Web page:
These pillows are so pretty and colorful and will brighten any living room. These are also part of the "Antik Batik"  Collection at Monoprix. I just love these "India-inspired"colors and patterns and a bargain at 12 euros each.




Antik Batik Pillows




I also stumbled upon these cute teapots also part of this "Antik Batik" Collection. 

10 euros each at Monoprix!!

This Little Doll is So Cute!!

Monoprix has a new line of clothing and items for the home called "Antik Batik" I picked up this cute little doll for 12 euros. Make a great gift for a little girl.

Antik Batik Collection 

and More Chocolate!

Claire enjoying - what else.....Chocolate!

Stopped in for another recon mission to Monsieur Chocolate in the 15th - beautiful displays of chocolate in all matter of things from a huge chocolate Tour Eiffel to tennis rackets, guitars and even beautifully made chocolate heart necklaces perfect for Valentine's Day or any day to show your love. Beautiful displays of a variety of chocolates fill the shop and envelop you in smells of vanilla, chocolate, praliné, cinnamon, to name a few. Because the shop is so small, the aromas, I found, were much more intense. I chose the moelleux chocolat, one rasberry filled and the other chocolate-ganached filled along with some yummy mini brioches for the morning. Nothing made it to the next morning!! We peeked in to their kitchen and it is literally no bigger than most of the master bathrooms at home - they said they make everything in that tiny space. This neighborhood chocolatier is a definite go to for some yummy goodies and chocolates to satisfy your sweet tooth.

Chocolate Tour Eiffel
                       

mercredi 3 octobre 2012

Free Make-up Sessions at Yves Rocher

If you are visiting Paris area or living here, Yves Rocher is offering free make-up sessions at some of their locations up to 14 October. Click this link for more info and follow the link to "Make-Up Days

Free Mini Eye Pencil!!

Nocibé is giving away an mini eye pencil if you show them the Direct Matin (free mag) found at all metro stations  - run to walk for this give away!!

samedi 29 septembre 2012

Shopping for Chocolate

Most women come home laden with shopping bags full of clothes, I prefer bags of sweets and goodies from any new bakery or chocolate shop I come across. I recently purchased this pastry app from David Lebovitz and decided to embark on some of his suggestions.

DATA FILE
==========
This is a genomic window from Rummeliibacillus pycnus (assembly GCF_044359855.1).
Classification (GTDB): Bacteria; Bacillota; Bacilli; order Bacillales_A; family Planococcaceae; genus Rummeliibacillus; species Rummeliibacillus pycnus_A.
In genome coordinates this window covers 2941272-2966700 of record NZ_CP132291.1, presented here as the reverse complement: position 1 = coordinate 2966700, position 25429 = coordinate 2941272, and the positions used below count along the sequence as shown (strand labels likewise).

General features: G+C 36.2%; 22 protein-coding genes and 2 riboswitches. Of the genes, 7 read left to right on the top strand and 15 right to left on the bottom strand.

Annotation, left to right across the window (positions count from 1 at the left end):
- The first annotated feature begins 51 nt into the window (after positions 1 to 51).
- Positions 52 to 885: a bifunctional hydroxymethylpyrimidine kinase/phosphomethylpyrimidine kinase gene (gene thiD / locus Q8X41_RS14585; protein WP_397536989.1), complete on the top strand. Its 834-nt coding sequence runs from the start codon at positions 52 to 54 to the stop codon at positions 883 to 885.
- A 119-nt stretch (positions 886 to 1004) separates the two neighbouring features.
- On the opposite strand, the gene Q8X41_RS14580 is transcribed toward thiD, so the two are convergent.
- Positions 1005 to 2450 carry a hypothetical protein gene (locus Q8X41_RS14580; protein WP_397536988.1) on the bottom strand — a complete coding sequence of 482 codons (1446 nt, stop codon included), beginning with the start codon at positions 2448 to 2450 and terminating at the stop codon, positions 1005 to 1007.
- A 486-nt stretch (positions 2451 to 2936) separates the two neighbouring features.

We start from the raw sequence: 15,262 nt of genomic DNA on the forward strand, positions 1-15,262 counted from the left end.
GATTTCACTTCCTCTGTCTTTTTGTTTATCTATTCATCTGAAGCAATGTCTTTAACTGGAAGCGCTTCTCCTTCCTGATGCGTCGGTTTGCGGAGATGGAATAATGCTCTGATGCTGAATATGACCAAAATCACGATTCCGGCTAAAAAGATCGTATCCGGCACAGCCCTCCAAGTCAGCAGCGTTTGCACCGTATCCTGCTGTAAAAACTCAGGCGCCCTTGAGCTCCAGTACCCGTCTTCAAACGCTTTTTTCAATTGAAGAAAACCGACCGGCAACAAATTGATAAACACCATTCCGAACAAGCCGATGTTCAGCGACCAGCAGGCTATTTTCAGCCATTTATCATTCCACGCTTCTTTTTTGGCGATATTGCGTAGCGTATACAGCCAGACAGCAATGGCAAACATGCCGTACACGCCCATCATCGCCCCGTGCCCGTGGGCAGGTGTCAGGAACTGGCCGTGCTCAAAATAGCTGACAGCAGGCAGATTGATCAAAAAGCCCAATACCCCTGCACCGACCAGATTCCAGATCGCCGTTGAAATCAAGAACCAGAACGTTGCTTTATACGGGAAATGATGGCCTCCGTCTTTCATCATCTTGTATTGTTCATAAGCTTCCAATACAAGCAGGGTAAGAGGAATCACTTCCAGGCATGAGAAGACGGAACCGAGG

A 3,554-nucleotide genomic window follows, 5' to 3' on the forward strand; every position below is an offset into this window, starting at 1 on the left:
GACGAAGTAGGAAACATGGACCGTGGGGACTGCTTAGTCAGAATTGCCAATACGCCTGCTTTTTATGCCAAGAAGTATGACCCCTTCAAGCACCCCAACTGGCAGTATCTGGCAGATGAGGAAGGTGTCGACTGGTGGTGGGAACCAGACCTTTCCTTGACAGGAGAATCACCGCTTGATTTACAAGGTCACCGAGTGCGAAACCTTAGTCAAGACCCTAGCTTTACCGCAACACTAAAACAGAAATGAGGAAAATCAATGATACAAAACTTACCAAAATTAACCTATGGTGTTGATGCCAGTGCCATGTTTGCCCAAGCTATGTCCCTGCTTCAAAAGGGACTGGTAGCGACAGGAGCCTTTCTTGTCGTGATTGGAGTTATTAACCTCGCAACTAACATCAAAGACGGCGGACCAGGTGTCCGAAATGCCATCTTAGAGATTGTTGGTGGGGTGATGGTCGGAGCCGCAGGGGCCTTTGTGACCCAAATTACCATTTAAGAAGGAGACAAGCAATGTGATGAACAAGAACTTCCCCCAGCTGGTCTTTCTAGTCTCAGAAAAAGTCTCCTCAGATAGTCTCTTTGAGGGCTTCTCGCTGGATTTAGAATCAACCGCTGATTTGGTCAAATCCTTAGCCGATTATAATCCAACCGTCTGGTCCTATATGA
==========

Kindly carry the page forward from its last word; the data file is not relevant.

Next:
I decided to visit  Jacques Genin Chocolate Shop in the 3rd. When I went inside I wasn't impressed with the starkness of the place,- very modern. But, I wasn't there for the asthetics, I was on a mission to get really good chocolate and caramel - and oh, did I!!

Peppery, cinammon, honey, mint, coffee, these were some of flavors making sweet melodies in my mouth as I tasted each small chocolate. I purchased the smallest box of 9 assorted chocolates for 11 euros - the saleslady even offered to do the choosing which was a good thing as I was wide-eyed as a kid in a candy shop with all the choices. She put it in the cutest metal box that can definitely be up-cycled again!

Then on to the caramels which they are known for - all I will say is wow!! Who knew you could have a mango-passion fruit caramel!


Next up just a few blocks away was Du Pain et des Idées - a line outside the door let me know this was a good one. The inside was adorable, old-fashioned charm and the buttery smells were amazing. I asked for some tartes de fine de pomme and chausson de pomme and their mouna which is a brioche infused with orange flower water. The tarte and chaussons were wrapped in layers and layers of buttery, flaky dough, filled with real apples, cinnamon and caramelized on the bottom - sinfully delicious!!

The mouna bread was equally delicious, warmed a bit - the orange and butter flavors lolling about in my mouth.  Grab the pastry app here and happy tastings!!


                   



jeudi 27 septembre 2012

Chasse aux Diamants


If you happen to be visiting a Holiday Inn in France or one in a few other locations in Europe, pour fêter their 60 anniversary, they are hiding diamonds in rooms. At a value of approx. 30,000 euros per diamond, this would make for a fun weekend getaway. Click on link below for more information:


http://www.lepoint.fr/insolite/chasse-aux-diamants-dans-les-hotels-holiday-inn-pour-les-60-ans-de-la-chaine-26-09-2012-1510555_48.php

My Tail's Between my Legs....

Nothing like feeling two feet tall and getting kicked to the curb... This is exactly how I felt after leaving a local Orange Company (for mobiles and Internet). On days like this, I need to remind myself why I stay here in France and yet continue to be treated like an outsider. But, I will not get beaten down by them. I hold my shoulders high and walk out leaving myself to nurse my wounded pride. Do I find a new Chez Orange to try my troubles at or walk boldly back in to the same one, hoping they don't recall me as "Le stupid American"........